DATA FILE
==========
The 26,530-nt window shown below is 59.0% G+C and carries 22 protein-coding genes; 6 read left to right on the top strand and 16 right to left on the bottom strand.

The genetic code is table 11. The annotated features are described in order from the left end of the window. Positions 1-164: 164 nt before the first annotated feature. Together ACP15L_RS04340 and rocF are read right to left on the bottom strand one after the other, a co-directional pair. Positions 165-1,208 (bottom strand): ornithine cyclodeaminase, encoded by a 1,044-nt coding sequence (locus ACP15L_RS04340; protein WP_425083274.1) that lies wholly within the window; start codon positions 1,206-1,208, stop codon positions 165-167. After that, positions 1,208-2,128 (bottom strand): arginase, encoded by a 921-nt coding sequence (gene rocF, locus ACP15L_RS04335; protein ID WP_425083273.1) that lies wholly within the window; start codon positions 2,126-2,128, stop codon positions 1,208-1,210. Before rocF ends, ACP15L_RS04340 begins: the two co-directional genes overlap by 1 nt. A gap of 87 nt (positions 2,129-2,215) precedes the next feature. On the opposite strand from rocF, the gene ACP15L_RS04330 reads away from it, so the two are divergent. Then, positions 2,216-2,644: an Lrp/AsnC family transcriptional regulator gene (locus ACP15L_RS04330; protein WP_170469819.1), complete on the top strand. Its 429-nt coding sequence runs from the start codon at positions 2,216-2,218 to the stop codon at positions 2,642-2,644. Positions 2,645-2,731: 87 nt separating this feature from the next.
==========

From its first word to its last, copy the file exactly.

The 26,530-nt window shown below is 59.0% G+C and carries 22 protein-coding genes; 6 read left to right on the top strand and 16 right to left on the bottom strand.

The genetic code is table 11. The annotated features are described in order from the left end of the window. Positions 1-164: 164 nt before the first annotated feature. Together ACP15L_RS04340 and rocF are read right to left on the bottom strand one after the other, a co-directional pair. Positions 165-1,208 (bottom strand): ornithine cyclodeaminase, encoded by a 1,044-nt coding sequence (locus ACP15L_RS04340; protein WP_425083274.1) that lies wholly within the window; start codon positions 1,206-1,208, stop codon positions 165-167. After that, positions 1,208-2,128 (bottom strand): arginase, encoded by a 921-nt coding sequence (gene rocF, locus ACP15L_RS04335; protein ID WP_425083273.1) that lies wholly within the window; start codon positions 2,126-2,128, stop codon positions 1,208-1,210. Before rocF ends, ACP15L_RS04340 begins: the two co-directional genes overlap by 1 nt. A gap of 87 nt (positions 2,129-2,215) precedes the next feature. On the opposite strand from rocF, the gene ACP15L_RS04330 reads away from it, so the two are divergent. Then, positions 2,216-2,644: an Lrp/AsnC family transcriptional regulator gene (locus ACP15L_RS04330; protein WP_170469819.1), complete on the top strand. Its 429-nt coding sequence runs from the start codon at positions 2,216-2,218 to the stop codon at positions 2,642-2,644. Positions 2,645-2,731: 87 nt separating this feature from the next.